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The A360 Blog

How to Make Your Website Accessible to "All"

Person holding miniature globe in hand In America and Europe, there are laws on the books that require websites to be accessible to people with disabilities. However, these are not the only places where there are users with disabilities. Disability occurs in all parts of the world, and all people with disabilities need services to assist them in living their everyday lives. Even if the government of a country does not require companies and organizations to make their websites accessible, it is still important that your website be accessible for all markets you serve.

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Teach Access: Teaching Digital Accessibility

Teach Access logo

Teach Access, an initiative started in 2016 to support “the teaching of accessible technology design and development,” will be giving away 20 awards this summer to faculty or instructional staff at U.S.-based institutions. The awards of $5,000 will be given to teachers to include digital accessibility in their Fall 2018-Spring 2019 curriculums.

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Can AI Write Your alt Attributes?

Dog chasing ball In 2016, Facebook unveiled their AI (artificial intelligence) technology, which attempts to automatically describe images to benefit people who are blind or visually impaired. While we are pretty excited about its potential, it’s important to understand where this technology might be helpful, and what its limitations are. One of the most fundamental tasks when making a website accessible is ensuring that all of your images are also accessible to people who can’t see them.

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Digital Accessibility and Assistive Technology Spotlight: Katherine Schneider

Katherine Schneider walking outside with her seeing-eye dog Accessible360 periodically showcases a digital superuser with personal insights into the digital landscape and assistive technology. By getting to know them, we learn more about the importance of digital accessibility, borrow their knowledge, and gain insights into important personal preferences. Katherine Schneider, Disability Rights Activist Would you tell us a little about yourself? I am a retired clinical psychologist. I am also an activist and author. What are a couple of your favorite websites or mobile apps?

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Digital Accessibility and Assistive Technology Spotlight: Joe Carr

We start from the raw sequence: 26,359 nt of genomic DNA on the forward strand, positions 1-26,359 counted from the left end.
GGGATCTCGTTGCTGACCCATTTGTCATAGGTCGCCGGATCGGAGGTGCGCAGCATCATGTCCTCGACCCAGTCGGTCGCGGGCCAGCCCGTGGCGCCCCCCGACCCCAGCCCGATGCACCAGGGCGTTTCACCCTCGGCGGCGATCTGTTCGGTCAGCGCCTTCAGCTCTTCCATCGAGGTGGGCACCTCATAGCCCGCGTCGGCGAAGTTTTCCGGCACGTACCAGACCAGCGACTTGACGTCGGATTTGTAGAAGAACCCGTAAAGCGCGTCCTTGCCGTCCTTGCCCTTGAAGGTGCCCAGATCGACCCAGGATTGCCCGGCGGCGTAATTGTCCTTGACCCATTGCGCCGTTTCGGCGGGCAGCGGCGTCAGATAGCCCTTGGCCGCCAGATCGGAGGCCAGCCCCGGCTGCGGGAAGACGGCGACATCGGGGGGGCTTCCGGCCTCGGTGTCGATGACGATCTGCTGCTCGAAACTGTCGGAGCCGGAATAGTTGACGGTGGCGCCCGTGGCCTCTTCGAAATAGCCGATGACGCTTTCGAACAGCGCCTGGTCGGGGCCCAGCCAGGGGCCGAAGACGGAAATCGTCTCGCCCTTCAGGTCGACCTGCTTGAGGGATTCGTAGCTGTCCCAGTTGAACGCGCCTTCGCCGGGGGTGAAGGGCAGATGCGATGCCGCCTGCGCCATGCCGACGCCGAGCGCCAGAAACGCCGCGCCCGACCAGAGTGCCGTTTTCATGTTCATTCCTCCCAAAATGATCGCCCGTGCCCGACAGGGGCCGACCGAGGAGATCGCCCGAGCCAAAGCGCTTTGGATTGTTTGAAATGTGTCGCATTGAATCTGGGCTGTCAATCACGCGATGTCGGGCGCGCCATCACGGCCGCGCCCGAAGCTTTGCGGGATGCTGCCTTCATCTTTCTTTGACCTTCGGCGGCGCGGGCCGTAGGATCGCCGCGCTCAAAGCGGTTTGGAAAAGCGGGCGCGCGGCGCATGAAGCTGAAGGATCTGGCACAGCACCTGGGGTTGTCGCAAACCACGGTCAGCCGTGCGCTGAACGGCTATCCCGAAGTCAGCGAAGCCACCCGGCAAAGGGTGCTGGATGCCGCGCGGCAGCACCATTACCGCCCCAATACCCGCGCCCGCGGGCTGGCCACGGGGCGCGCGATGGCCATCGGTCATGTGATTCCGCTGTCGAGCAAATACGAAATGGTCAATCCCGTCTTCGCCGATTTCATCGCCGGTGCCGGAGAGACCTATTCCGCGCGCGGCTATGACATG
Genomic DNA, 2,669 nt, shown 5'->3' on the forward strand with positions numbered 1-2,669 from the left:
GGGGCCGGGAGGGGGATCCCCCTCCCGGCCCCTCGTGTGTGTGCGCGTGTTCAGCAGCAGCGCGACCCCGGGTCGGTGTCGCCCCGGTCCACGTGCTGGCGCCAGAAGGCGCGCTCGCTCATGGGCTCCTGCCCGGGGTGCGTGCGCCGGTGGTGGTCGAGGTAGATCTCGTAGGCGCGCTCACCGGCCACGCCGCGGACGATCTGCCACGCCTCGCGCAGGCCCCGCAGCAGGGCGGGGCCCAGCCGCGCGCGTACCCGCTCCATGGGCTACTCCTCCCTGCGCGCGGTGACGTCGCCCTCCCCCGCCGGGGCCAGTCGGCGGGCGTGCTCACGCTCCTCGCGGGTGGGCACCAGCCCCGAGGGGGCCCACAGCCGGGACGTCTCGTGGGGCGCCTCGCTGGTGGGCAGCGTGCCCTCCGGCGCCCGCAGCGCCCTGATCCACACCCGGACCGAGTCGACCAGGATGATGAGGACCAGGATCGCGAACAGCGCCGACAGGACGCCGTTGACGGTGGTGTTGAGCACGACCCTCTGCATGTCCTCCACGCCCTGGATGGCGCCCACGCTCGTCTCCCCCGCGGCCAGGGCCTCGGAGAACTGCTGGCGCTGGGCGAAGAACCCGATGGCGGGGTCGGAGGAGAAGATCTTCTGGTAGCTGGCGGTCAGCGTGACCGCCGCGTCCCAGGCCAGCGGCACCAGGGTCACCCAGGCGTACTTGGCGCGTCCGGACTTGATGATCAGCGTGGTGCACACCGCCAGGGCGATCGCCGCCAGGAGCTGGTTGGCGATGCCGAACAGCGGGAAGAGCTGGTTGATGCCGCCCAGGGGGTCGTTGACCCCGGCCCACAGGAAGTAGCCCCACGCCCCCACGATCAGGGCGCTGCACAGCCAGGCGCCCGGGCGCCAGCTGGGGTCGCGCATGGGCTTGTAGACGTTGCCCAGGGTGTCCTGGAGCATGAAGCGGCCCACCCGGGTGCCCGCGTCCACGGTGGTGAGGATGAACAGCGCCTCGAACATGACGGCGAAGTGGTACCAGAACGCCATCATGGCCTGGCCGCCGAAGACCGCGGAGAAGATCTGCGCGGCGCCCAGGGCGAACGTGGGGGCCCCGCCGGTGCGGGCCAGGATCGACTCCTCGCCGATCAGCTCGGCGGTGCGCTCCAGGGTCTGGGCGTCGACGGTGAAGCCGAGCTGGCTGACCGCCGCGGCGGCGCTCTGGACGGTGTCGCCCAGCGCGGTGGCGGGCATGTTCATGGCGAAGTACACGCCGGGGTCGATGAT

Joe Carr smiling and sitting outside house in wheelchair Accessible360 periodically showcases a digital superuser with personal insights into the digital landscape and assistive technology. By getting to know them, we learn more about the importance of digital accessibility, borrow their knowledge, and gain insights into important personal preferences. Joe Carr, Adaptive Sports Athlete Would you tell us a little about yourself? I am a 14-year-old boy and am a freshman at Richfield High School. I have spastic quadriplegia cerebral palsy.

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Digital Accessibility and Assistive Technology Spotlight: Mike S.

Mike with his former seeing-eye dog, Ruby Accessible360 periodically showcases a digital superuser with personal insights into the digital landscape and assistive technology. By getting to know them, we learn more about the importance of digital accessibility, borrow their knowledge, and gain insights into important personal preferences. Mike S., Assistive Technology User What are a couple of your favorite websites or mobile apps? Why do you like them and what, if anything, makes them particularly accessible?

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Seeing with a Screen Reader

David Krueger

Like most people, I have always relied on my vision to help me navigate the internet. Being a sighted auditor for an internet accessibility company has been an eye-opening experience. It seems cliche to say I’ve taken the ability of sight for granted, but I never realized how true this statement was until I experienced web navigation from a non-sighted user’s perspective. Closing my eyes and listening to a web page being read to me by a screen reader was a slap in the face, and an especially important experience for someone like me, who is a budding software programmer.

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Interview with Anonymous Assistive Technology User (user preferred to remain anonymous)

Accessible360 team members at bowling alley Accessible360 periodically showcases a digital superuser with personal insights into the digital landscape and assistive technology. By getting to know them, we learn more about the importance of digital accessibility, borrow their knowledge, and gain insights into important personal preferences. Anonymous Assistive Technology User What are a couple of your favorite websites or mobile apps? Why do you like them and what, if anything, makes them particularly accessible? I like Facebook, YouTube, Uber and Aira - they have easy-to-use instructions and provide easy user experiences for blind people using assistive technology.

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